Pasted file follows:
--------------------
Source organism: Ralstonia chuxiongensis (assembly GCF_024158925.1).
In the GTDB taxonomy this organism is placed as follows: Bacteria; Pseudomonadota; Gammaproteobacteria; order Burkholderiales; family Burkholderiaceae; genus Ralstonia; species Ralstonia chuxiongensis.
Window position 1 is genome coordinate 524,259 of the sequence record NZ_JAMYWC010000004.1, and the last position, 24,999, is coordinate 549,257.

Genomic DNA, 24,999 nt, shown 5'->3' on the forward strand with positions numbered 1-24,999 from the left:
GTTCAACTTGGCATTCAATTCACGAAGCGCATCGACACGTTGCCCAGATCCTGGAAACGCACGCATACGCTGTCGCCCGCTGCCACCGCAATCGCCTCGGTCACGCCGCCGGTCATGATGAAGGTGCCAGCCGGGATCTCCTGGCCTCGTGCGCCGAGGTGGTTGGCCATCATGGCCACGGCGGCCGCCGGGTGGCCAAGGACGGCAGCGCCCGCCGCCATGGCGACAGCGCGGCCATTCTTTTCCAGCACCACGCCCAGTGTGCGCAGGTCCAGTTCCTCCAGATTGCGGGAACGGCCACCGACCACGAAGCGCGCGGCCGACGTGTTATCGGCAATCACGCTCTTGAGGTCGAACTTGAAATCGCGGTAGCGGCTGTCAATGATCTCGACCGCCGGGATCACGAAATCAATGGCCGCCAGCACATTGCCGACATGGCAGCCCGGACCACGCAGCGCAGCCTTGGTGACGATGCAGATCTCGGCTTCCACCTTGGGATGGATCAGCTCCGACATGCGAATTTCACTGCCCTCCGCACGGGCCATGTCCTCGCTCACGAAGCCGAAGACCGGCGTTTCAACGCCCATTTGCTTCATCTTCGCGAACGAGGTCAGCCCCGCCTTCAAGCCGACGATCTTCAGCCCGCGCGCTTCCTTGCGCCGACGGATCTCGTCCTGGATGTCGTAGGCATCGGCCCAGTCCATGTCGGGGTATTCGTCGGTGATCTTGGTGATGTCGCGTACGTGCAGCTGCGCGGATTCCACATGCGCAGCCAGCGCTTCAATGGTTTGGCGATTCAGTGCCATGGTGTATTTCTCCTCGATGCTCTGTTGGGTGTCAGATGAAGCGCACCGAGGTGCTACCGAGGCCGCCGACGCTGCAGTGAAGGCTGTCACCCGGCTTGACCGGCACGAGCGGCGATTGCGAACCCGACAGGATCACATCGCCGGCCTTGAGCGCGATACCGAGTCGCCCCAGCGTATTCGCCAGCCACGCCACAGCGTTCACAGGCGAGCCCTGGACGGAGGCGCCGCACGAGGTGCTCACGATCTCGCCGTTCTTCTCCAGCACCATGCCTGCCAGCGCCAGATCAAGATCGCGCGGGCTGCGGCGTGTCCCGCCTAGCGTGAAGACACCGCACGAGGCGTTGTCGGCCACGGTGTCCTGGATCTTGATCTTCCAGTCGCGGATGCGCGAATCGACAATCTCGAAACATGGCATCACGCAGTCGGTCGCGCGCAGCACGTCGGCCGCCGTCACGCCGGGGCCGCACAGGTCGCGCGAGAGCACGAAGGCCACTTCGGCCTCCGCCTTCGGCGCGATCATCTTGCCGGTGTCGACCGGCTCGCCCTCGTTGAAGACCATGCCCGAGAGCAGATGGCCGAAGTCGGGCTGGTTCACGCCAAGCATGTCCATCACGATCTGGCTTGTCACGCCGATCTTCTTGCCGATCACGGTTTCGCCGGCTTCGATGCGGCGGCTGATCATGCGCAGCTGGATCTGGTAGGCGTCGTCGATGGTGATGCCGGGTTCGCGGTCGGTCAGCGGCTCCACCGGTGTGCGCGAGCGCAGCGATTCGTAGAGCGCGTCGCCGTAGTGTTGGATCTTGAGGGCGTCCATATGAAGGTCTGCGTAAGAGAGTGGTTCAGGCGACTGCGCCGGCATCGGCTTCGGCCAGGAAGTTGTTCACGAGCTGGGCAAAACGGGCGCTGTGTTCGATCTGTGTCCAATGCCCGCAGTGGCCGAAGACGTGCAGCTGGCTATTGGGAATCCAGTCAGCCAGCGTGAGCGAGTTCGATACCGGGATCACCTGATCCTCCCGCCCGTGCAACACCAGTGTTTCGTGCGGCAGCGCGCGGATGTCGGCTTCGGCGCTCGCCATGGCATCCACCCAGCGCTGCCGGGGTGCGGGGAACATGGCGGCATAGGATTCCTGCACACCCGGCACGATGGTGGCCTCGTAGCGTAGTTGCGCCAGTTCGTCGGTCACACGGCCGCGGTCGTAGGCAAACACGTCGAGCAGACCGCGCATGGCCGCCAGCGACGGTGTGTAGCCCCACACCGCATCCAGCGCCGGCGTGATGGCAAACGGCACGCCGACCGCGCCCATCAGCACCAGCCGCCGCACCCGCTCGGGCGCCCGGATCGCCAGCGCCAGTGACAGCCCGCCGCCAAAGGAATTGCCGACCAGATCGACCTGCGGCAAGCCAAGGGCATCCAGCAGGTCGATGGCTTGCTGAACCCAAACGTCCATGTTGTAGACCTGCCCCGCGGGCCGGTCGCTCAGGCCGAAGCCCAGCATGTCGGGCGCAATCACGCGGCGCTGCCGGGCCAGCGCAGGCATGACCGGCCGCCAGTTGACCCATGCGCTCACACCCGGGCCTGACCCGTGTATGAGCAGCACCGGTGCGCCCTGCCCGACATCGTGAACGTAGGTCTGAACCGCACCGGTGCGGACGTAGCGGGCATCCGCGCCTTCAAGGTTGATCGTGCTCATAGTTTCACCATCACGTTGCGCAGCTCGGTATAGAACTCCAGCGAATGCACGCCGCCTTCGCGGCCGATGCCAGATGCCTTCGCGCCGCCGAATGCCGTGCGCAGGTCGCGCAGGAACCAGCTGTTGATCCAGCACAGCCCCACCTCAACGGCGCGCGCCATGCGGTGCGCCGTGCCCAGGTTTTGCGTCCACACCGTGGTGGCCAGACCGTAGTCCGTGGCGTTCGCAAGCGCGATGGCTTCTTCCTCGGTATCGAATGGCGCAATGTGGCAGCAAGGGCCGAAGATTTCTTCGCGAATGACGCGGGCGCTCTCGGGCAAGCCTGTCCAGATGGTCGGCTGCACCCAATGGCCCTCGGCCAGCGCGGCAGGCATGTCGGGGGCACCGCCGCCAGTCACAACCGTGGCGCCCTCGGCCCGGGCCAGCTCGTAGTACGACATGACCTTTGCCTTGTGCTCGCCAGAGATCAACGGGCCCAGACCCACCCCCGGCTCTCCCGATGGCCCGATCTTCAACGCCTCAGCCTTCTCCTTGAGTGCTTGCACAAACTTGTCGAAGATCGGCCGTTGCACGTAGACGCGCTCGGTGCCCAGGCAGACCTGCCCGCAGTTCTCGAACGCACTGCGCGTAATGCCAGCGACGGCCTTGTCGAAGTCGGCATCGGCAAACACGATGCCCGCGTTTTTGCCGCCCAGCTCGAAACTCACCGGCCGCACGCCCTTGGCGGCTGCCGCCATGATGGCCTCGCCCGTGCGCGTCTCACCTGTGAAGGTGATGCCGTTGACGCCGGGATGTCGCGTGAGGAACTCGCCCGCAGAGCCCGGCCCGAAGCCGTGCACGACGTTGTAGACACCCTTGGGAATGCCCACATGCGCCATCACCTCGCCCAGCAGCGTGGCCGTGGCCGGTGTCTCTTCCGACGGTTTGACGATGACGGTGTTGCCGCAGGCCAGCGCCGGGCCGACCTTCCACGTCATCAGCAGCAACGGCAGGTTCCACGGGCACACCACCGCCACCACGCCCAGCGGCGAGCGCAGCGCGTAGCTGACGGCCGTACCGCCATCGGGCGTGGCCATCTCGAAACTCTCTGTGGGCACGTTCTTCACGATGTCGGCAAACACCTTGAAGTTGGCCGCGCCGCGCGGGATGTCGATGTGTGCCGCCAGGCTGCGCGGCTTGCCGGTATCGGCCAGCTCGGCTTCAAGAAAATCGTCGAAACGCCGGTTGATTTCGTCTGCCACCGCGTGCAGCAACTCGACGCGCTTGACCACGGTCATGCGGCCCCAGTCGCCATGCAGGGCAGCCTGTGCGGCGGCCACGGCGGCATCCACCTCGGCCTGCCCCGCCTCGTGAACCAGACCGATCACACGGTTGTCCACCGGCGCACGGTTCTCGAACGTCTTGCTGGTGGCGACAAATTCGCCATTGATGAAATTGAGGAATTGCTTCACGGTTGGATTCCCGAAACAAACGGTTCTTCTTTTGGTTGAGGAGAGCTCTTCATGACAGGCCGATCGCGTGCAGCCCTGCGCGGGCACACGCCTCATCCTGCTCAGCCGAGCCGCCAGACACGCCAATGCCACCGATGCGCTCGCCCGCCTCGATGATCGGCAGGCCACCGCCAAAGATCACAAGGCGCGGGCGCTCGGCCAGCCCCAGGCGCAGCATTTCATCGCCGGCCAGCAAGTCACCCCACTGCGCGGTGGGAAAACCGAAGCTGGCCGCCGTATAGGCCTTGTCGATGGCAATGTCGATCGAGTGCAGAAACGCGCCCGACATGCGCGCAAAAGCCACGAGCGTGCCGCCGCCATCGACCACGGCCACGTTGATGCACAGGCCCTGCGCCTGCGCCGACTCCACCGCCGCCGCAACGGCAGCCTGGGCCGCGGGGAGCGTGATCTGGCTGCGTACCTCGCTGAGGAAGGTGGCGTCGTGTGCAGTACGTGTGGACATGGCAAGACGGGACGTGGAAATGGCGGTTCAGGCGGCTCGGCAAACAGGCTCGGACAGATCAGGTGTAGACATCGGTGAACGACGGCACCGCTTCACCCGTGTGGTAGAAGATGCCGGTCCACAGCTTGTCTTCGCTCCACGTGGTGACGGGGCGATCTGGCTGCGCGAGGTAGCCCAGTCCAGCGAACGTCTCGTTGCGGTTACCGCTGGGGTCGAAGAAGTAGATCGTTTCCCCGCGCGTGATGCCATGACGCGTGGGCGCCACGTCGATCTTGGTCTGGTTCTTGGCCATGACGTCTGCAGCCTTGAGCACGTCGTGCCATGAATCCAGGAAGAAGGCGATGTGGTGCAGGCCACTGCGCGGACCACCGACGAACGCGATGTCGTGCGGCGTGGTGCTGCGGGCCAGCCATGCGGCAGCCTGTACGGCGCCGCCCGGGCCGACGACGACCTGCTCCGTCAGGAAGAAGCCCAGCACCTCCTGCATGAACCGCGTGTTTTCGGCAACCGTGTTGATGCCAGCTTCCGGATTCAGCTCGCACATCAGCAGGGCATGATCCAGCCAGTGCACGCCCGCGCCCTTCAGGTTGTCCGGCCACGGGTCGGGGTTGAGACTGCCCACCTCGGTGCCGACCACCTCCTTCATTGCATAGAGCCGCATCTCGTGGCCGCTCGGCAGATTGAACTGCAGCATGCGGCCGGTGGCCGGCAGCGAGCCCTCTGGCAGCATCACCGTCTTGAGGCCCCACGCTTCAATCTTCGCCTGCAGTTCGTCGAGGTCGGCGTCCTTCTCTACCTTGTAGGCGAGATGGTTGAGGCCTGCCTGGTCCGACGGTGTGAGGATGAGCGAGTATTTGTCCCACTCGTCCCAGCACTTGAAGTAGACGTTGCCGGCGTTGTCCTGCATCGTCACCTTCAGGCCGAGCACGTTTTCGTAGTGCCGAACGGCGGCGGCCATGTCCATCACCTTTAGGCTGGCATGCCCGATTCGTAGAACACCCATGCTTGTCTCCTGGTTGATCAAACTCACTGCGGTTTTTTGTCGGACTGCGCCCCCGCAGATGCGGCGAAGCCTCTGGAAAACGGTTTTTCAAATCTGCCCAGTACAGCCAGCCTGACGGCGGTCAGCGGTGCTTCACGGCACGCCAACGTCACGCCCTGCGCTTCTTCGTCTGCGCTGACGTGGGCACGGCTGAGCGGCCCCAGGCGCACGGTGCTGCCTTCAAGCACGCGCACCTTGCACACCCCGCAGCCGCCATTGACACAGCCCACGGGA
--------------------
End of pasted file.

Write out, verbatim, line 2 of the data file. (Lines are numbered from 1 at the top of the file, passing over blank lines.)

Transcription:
In the GTDB taxonomy this organism is placed as follows: Bacteria; Pseudomonadota; Gammaproteobacteria; order Burkholderiales; family Burkholderiaceae; genus Ralstonia; species Ralstonia chuxiongensis.